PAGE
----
When is “Warm” TOO “Warm”?
heralds the arrival of spring and many of us can’t wait to
get outdoors and start enjoying the warm weather. We lather
ourselves and our children lavishly with sun screen and
dress in appropriate clothing. We pack bottles of water to
drink, and snacks to eat. Then we get into our cars and off
we go to parks, sporting events and jogging trails, often
accompanied by our furry friends. But wait…did you take the
proper safety precautions for your dog?
Before you go
anywhere, stop and think about where you’re going and what
you’ll be doing. Are you going to the park - or maybe the
beach? Are dogs allowed? Is there a leash law? Arriving
at a destination and seeing the “no pets allowed” sign can
certainly be a deterrent to a fun-filled day. Parking the
car in a shady location with the windows slightly open and
the doors locked is not the solution.
automobile temperatures can rapidly climb to over 150
degrees within minutes, turning the inside of the car into an
oven. The dog's body temperature also rises and he or
to pant in an attempt to cool down. Within a very short
period of time, the dog could be facing a very life
threatening condition called heatstroke.
doesn’t only occur in vehicles. It can also happen right in
your own backyard, just by leaving your dog outside in the
blazing sun with no access to shelter or shade. If your dog
must be outside – which is something we do not recommend -
make sure there is plenty of fresh cool water available as
well as a shady area where he or she can go to get out of
the sun at all times of the day. Remember that the sun
shifts during the course of the day so areas that were shady
in the morning may not be shady in the afternoon.
symptoms of heatstroke are rapid breathing through the
mouth, increased heart and pulse rate, reddened gums or
purple tongue, vomiting, bloody diarrhea, thickened saliva,
a dull, staring expression on the face, and total collapse.
Your dog does not need to display all of these symptoms to
be experiencing heatstroke. You must start medical care
First, try to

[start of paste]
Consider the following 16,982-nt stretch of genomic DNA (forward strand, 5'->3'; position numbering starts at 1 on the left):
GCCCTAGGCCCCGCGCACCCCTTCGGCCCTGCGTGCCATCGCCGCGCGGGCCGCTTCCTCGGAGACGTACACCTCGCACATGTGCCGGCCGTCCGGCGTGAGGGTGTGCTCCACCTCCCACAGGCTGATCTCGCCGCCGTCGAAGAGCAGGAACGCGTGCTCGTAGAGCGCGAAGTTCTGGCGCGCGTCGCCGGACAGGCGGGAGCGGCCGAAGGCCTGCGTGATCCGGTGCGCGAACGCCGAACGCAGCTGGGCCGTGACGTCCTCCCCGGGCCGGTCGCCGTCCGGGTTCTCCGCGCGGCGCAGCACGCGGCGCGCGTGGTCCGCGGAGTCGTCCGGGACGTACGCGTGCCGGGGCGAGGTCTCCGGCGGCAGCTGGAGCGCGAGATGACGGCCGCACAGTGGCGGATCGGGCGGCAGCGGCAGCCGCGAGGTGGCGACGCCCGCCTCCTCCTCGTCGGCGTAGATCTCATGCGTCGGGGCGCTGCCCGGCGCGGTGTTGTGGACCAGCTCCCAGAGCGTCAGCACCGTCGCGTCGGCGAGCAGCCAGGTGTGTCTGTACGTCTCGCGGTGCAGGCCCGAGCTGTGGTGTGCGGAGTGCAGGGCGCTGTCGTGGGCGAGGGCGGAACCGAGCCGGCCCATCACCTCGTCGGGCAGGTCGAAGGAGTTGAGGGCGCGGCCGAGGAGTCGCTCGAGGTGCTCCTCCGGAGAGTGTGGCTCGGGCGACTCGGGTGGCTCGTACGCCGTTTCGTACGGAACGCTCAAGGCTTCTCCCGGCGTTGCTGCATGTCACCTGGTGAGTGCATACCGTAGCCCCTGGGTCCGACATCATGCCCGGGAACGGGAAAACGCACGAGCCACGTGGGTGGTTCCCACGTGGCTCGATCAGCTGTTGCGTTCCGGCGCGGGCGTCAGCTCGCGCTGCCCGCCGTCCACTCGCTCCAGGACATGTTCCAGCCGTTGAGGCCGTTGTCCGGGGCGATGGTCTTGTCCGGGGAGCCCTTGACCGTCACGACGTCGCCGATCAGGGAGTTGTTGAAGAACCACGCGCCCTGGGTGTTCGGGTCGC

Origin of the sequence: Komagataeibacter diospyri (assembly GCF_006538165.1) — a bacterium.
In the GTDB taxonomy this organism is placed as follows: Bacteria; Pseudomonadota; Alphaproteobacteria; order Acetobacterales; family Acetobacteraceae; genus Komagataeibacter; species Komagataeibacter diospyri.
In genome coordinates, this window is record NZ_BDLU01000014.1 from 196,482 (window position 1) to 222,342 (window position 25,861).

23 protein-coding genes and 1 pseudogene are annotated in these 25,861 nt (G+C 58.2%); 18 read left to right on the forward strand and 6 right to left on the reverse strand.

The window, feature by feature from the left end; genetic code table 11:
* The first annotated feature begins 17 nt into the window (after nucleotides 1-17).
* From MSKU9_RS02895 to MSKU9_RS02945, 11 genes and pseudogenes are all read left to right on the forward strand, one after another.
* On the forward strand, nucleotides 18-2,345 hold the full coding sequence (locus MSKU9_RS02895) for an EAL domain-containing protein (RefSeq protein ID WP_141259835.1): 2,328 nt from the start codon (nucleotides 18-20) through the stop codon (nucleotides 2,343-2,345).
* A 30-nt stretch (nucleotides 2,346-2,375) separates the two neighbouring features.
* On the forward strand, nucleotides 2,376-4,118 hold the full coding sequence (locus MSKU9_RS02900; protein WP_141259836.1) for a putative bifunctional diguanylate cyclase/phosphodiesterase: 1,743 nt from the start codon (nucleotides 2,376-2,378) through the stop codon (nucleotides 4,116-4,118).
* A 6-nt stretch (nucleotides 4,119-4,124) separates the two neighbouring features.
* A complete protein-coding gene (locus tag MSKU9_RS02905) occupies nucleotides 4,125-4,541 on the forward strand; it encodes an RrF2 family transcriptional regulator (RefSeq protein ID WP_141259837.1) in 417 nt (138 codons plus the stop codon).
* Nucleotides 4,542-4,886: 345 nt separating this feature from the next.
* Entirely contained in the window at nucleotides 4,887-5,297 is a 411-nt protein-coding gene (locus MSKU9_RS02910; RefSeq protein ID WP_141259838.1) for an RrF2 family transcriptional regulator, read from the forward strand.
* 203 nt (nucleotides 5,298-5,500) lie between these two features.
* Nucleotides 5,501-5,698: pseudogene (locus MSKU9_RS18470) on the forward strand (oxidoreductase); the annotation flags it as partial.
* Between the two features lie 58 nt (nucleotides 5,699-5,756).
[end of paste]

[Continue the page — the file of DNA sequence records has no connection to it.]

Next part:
lower the dog's body temperature, cooling it from the inside
out. If you’re outside, move the dog inside or to a cooler,
shady area and get him or her some cool (not cold) water to
drink. If water is not available, let him or her lick ice
cubes or ice cream – but not chocolate since that’s toxic to
dogs! If the dog is unable to drink or is unconscious, DO
NOT attempt to pour water down his or her throat. You don’t
want to add choking to this medical emergency. Apply cool
water all over his or her body. Apply ice packs wrapped in a
washcloth or towel to the top of the dog's head, back of the
neck and the chest. DO NOT wrap the dog in a wet towel or
blanket – this traps the heat next to the body. Get
him or her
to the vet as soon as possible. Heatstroke ALWAYS requires
immediate veterinary attention. Call the vet or emergency
clinic in advance to notify them of the type of emergency so they can be prepared to act
immediately upon your arrival.
going to be standing or walking on sand or hot pavement,
remember that both of these mediums absorb the sun's rays and
heat up quickly. Although your dog's paw pads may feel
calloused and thick, they are actually quite sensitive and
can burn when they come in contact with hot sand, sidewalks
and streets. If the bottom of your feet feel the heat, then
so do the pads on your dog's paws.
is nothing more enjoyable than watching a Golden romp in the
ocean or swim in a pool. But remember that ocean water
contains salt and pools contain chlorine which can be an
irritant to their skin and eyes. Allowed to dry, it will
also damage their fur. So after swimming rinse them off
with tepid fresh water. Be sure to get down to their skin.
Clean out their ears to prevent “swimmer's ear,” and brush
their coat to prevent mats. An excellent ear wash to use is
Blue Power Ear Treatment.
http://www.itsfortheanimals.com/BLUE.HTM. DO NOT shave
your Golden; their beautiful fur coats act as a barrier
between their skin and the sun and helps prevent sunburn and
skin cancer. Be sure to have shade available and plenty of
fresh cool water for them to drink at all times.
exercise your dog in the early morning before temperatures
rise for the day, or later in the evening when temperatures
start to drop. Be sensitive to overweight and senior dogs,
or dogs with medical conditions such as mega esophagus,
lung disease. In extremely hot or humid weather, these pets
should be kept indoors in air conditioning as much as
these simple warm weather tips will help ensure that your
pets will enjoy a healthy and happy spring and summer.